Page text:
The Para-Shoot Kickstarter project has now moved to pre-order phase and looks set to be the most practical visual life-logging tool yet — it can cover a whole day in relatively high resolution, but the creepy thing is that, unlike the Vicon Revue/Sensecam, this is designed to not look like a camera. The high resolution combined with the fact that you can’t tell when it is recording is going to raise the same ethical questions as Google Glass.
EDIT 22 Aug 2013: previous mention of the neckband battery was from the ParaShoot v1 (unfunded) kickstarter page that I had linked to in error, thanks to Dave and others for pointing that out!
UPDATE: kickstarter has suspended funding for para-shoot, no explanation yet. There are suggestions on twitter that the hardware has been cloned.
UPDATE: campaign now moved to indigogo but no explanation for kickstarter suspension.
UPDATE: looks like this is a re-badge of an available Chinese product called Unieye, see for example this eBay listing:
In addition to the well publicized Google Glass there are a couple of interesting kickstarter projects in this space. Memento is the most mature as far as I know but ParaShoot appeared recently and has some promising features, like all day battery by incorporating it into the neckstrap and wireless transmission to overcome the painful charge/sync cycle on the Microsoft SenseCam (Vicon Revue, now discontinued).
I often get asked about the legality of wearing a lifelogging camera. For this I turn to photographers who have been looking at the issue of taking still images in public and private places for a long time. There is a comprehensive country by country guide and for those interested in the UK situation there is a very comprehensive site (and another with a handy 2-page printable PDF) but the short version for the UK is that in a public place where there is no normal expectation of privacy you can take photos of anything unless you are actively harassing someone. This means that you can stand on public land and take images of private property. While on private property you should follow whatever rules the owner insists on and they have the right to ask you to leave, but you don’t have to delete any images you may have already taken. In general no one can delete your images without permission and the police can only seize your or memory cards in the context of arresting you for an offence (most of the time taking images isn’t an offense).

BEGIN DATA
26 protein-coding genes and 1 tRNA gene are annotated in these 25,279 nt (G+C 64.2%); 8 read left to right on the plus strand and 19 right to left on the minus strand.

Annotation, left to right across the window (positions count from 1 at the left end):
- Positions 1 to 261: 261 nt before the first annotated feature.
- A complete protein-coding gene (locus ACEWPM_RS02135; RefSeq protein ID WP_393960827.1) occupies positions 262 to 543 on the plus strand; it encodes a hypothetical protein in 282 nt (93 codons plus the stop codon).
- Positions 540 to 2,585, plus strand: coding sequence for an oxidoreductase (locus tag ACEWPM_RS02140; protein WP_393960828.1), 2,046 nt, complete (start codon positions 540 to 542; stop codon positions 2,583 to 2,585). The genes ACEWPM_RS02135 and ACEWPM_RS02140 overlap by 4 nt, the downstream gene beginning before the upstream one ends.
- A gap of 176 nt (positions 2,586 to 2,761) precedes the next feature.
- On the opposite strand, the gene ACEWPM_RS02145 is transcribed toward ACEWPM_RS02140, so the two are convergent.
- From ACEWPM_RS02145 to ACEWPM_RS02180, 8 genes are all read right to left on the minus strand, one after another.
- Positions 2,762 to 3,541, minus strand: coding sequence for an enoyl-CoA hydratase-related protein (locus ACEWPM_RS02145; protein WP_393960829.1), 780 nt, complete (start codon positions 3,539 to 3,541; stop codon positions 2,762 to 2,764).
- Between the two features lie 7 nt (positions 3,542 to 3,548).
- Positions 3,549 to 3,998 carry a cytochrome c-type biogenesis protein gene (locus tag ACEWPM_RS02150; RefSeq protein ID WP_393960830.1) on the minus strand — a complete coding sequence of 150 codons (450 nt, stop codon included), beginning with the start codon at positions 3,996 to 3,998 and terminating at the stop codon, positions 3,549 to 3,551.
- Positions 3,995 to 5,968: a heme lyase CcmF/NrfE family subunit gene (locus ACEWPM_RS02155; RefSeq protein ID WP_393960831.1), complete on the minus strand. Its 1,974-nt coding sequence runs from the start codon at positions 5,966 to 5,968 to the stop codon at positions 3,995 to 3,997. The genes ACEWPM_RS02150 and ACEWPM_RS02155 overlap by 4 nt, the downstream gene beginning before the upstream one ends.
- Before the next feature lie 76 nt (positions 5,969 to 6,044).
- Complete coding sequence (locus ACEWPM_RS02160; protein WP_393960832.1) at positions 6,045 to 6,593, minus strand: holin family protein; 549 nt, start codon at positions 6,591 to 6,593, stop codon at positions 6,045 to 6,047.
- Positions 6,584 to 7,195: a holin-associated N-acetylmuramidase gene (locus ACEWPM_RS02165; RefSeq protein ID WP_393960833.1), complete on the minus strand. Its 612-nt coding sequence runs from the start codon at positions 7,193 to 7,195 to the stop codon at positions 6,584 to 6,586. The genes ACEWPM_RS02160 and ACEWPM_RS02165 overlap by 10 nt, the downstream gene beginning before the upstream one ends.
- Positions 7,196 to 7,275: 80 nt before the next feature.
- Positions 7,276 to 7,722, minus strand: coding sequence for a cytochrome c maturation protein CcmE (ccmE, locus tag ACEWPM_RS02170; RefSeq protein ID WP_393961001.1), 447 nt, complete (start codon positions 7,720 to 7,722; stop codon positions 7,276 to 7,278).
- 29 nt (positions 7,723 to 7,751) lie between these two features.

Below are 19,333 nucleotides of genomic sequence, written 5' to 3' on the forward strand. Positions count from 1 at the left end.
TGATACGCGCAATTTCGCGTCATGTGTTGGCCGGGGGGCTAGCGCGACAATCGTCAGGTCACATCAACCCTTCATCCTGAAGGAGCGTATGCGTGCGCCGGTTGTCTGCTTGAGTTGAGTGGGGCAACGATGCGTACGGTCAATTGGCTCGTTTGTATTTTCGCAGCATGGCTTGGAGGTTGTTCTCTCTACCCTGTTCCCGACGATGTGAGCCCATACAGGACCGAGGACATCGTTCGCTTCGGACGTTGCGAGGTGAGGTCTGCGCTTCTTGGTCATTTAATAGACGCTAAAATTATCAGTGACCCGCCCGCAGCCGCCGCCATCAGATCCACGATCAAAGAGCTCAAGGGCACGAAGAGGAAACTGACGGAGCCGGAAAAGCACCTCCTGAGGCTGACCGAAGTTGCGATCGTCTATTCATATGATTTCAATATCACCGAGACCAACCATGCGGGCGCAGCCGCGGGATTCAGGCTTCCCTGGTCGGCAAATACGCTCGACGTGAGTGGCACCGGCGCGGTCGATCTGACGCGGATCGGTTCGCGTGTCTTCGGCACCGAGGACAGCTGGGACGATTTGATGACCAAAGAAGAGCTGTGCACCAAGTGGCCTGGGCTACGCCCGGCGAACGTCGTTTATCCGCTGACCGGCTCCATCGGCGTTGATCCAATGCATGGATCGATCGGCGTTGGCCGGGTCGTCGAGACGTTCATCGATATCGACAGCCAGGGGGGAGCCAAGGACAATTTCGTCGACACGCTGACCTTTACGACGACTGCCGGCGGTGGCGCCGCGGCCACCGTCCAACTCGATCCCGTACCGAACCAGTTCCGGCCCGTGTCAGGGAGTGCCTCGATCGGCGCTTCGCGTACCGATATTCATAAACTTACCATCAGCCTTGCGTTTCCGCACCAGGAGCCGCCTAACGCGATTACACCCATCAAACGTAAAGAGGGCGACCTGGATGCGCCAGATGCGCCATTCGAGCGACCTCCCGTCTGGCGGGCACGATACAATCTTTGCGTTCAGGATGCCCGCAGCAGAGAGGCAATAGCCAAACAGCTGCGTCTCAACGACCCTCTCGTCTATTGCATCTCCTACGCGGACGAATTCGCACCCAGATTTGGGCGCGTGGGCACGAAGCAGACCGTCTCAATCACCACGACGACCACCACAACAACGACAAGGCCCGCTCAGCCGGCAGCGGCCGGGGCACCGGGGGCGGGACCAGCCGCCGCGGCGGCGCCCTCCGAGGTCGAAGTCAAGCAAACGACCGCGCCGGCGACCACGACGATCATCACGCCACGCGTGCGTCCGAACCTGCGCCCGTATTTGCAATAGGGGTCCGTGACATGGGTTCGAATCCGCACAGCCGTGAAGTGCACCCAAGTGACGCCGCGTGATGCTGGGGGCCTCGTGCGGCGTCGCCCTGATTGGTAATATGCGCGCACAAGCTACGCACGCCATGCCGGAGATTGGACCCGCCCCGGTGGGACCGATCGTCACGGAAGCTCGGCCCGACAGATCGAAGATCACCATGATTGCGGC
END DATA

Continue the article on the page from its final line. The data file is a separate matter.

Formerly known as the Microsoft SenseCam, Microsoft licensed this to Vicon to sell commercially in 2010 as the Vicon Revue. At time of writing this device recorded VGA quality still images at irregular intervals based on an algorithm which responds to onboard sensor data from PIR, light, temperature and movement sensors. Both the history of the sensor data and the images are stored on the onboard flash drive. The device has a mini-USB interface which can be used to access the images on the flash drive as well as charge the built-in battery. The usual method for accessing the images is a highly manual process where the provided proprietary software running on a Windows PC and the device is plugged into the USB bus. The software is activated and it removes all the images and data from the device and copies them into a folder structure on the PC. The proprietary software may then be used to view the images by date/time and to play them for a given date as a kind of slide-show with a variable speed control.
Although the provided software is slow, clunky, and only allows access to the image/timestamp data, researchers at Dublin City University’s CLARITY centre have released open source software SenseCam Browser software which can automatically segment the image data, allow labelling, and provide hooks for further research expansion.
Here is a sample of a reasonable good quality image from the device (although many images may appear much blurrier than this if the device is moving while the image is taken):